Pull-up top position
When you've finished the entire movement, that's one repetition.

The door pull-up is a little harder than conventional pull-ups.  Because the physical barrier of the door is in the way of your legs, it is impossible to "cheat" by developing momentum with your legs to help swing you up to the top position.  Thus, you may find that you can do 10 regular pull-ups, but you are only able to do five or six reps using the door.

Also, semi-long clothing is essential with this exercise.  Since your body is in contact with the door at all times, your skin may rub on the door and become irritated, as well as making the exercise more difficult.  Wearing shorts and a shirt will help to relieve this problem, as clothing tends to slide against the door, instead of "sticking" on it like your skin would.

Finally, for beginners, I would first try to accomplish one rep.  If you can't do a single rep, use your back muscles to bring you as far up as possible, hold for 2-3 seconds, and come back down.  If you keep at it, your strength in this exercise will improve quickly.  Also, try starting from the top position by using a chair to hoist yourself up, then drop down into the starting position as slowly as possible.  This will help develop some of the muscles that are used in the top position without actually doing the full rep.

People with a bit more experience should aim for 3 to 5 sets of 5-7 reps.  Elite athletes and highly-trained individuals may need a backpack full of something heavy (like rocks or sand) to progress.  Just make sure your door is capable of holding the extra weight!

Well, that's it for now.  Stay tuned for more free exercises that you can do around your own house!










Workout for October 14, 2011

Upper body

A1. "T" push-up @ 211
    1. 8
    2. 6
A2. Inverted row @ 211
    1. 9
    2. 8
B1. Door pull-up @ 222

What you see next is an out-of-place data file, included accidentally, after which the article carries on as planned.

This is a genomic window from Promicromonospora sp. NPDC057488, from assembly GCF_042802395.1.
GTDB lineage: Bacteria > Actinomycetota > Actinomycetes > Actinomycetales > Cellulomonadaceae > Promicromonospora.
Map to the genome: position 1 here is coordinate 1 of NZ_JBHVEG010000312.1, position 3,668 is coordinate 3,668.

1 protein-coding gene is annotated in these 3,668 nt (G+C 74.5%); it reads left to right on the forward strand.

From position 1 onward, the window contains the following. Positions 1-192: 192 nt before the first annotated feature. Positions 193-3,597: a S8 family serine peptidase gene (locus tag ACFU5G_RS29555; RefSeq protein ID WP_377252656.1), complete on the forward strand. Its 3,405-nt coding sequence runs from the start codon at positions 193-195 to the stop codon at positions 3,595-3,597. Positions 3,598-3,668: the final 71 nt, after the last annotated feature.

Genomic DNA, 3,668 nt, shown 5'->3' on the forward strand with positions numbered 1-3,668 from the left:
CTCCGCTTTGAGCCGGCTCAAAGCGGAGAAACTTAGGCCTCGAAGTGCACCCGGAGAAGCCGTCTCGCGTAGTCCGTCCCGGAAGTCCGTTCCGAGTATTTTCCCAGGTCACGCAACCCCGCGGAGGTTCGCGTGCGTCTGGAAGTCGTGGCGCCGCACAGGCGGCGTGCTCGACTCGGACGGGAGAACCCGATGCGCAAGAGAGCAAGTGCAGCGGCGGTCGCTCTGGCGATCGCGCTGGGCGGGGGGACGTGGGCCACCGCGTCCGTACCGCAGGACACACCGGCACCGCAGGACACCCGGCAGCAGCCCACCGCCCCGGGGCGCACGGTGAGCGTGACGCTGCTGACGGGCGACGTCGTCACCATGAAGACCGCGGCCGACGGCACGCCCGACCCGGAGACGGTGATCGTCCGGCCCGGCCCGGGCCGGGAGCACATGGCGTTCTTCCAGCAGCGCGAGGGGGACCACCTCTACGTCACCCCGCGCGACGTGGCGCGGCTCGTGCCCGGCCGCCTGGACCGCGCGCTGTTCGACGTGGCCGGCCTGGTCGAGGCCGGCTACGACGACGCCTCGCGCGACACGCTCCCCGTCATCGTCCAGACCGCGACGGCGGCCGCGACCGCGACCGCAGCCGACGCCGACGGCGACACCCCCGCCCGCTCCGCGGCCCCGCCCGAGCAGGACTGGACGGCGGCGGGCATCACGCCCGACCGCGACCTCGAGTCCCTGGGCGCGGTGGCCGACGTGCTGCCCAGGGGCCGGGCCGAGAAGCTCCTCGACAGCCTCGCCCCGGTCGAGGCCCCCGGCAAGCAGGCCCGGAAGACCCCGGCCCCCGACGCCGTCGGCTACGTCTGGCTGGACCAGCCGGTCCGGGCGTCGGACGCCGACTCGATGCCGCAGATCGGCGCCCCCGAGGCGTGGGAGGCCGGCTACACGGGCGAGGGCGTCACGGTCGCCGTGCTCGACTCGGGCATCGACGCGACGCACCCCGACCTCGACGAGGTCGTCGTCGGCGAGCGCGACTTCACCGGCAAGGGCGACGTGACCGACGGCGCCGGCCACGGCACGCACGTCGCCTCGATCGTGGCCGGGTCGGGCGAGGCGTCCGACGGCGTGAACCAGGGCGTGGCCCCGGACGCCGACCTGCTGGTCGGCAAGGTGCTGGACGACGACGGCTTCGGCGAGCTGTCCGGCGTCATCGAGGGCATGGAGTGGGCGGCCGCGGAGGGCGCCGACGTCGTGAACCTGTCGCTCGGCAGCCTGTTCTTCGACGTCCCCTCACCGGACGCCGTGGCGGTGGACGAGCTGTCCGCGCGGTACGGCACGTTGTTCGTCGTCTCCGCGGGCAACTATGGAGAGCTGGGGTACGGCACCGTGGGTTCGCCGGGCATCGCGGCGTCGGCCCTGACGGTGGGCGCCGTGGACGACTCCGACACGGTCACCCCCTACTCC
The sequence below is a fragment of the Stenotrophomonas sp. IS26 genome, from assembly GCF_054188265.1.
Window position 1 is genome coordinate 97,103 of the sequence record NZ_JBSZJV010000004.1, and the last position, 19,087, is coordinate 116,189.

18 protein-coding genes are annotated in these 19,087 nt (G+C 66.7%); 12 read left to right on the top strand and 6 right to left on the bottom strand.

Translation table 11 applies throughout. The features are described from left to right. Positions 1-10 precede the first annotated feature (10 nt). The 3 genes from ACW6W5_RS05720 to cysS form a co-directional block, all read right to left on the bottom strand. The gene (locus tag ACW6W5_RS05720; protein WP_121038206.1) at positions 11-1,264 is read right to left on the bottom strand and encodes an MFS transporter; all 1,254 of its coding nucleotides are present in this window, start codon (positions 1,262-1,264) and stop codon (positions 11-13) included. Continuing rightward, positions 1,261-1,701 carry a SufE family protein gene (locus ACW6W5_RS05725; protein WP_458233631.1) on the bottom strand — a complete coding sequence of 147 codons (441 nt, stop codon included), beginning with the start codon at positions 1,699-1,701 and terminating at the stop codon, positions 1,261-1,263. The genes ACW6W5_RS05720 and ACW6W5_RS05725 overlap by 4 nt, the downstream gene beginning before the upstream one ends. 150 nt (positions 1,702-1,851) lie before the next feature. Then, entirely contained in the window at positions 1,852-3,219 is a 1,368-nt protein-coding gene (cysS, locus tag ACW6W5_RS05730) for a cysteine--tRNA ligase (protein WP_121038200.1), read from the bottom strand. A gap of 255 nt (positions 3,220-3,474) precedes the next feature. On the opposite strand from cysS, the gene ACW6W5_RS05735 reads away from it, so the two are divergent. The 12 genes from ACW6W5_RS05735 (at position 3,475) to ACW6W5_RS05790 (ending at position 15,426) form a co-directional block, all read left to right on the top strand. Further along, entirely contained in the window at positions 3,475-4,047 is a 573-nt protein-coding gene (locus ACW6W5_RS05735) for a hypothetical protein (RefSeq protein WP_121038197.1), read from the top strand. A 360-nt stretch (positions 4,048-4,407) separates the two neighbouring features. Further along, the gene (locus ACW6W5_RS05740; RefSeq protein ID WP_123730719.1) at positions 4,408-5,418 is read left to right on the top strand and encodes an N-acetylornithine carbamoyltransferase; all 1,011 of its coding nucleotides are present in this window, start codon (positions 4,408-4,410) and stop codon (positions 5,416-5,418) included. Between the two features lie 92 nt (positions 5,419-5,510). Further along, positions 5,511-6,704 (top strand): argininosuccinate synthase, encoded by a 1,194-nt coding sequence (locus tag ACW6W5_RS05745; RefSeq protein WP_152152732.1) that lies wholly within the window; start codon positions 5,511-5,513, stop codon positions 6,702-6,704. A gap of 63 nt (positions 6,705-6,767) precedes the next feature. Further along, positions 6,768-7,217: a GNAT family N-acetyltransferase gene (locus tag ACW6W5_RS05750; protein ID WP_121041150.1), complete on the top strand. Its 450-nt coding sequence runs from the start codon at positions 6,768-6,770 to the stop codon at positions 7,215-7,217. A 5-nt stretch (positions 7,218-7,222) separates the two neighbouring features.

1. 5
    2. 4
    3. 2
    4. 2
B2. Dips @ 211
    1. 6
    2. 4
B3. Decline push-up @ 232
    1. 5
    2. 4
C1. Pike push-up @ 222
    1. 3
    2. 3
C2. Bicycle crunch @ 111
    1. 15
    2. 15

Thursday, October 13, 2011

My return to workouts; Workout for October 13, 2011

I admit it.  I fell off the wagon for a while.

Now I've got to "catch up" to my workout performance for nearly a month ago.  I am planning to dedicate four days per week to workout schedule.

I also admit I made a slight modification to the program once more.  Instead of single-leg deadlifts for the last exercise of the lower body workouts (refer here to see the original program), I have replace it with single leg calf raises.  My rationale behind this is that single leg RDL's (also in the program) work my posterior chain much better, and there is no direct calf work in the program.  I also started using a very sturdy chair for single leg partial squats because I can gain a greater ROM (range of motion) than using the step stair in my back yard.... my rep numbers in that exercise reflect that change.

Without further ado, here is the workout for today:


Lower body

A1: Bulgarian split-squat @ 333
    1. 14
    2. 11
A2. Hip-thigh extension @ 333
    1. 5
    2. 4
B1. Partial co-contraction lunge @ 333
    1. 5
    2. 5
B2. Step-up @ 201
    1. 15
    2. 15
C1. Single leg partial squat @ 333
    1. 7
    2. 6
C2. Single leg RDL @ 333
    1. 8
    2. 7
D1. Single leg squat ("pistol squat") @ 303
    1. 4
    2. 4
D2. Calf raises @ 333
    1. 6
    2. 6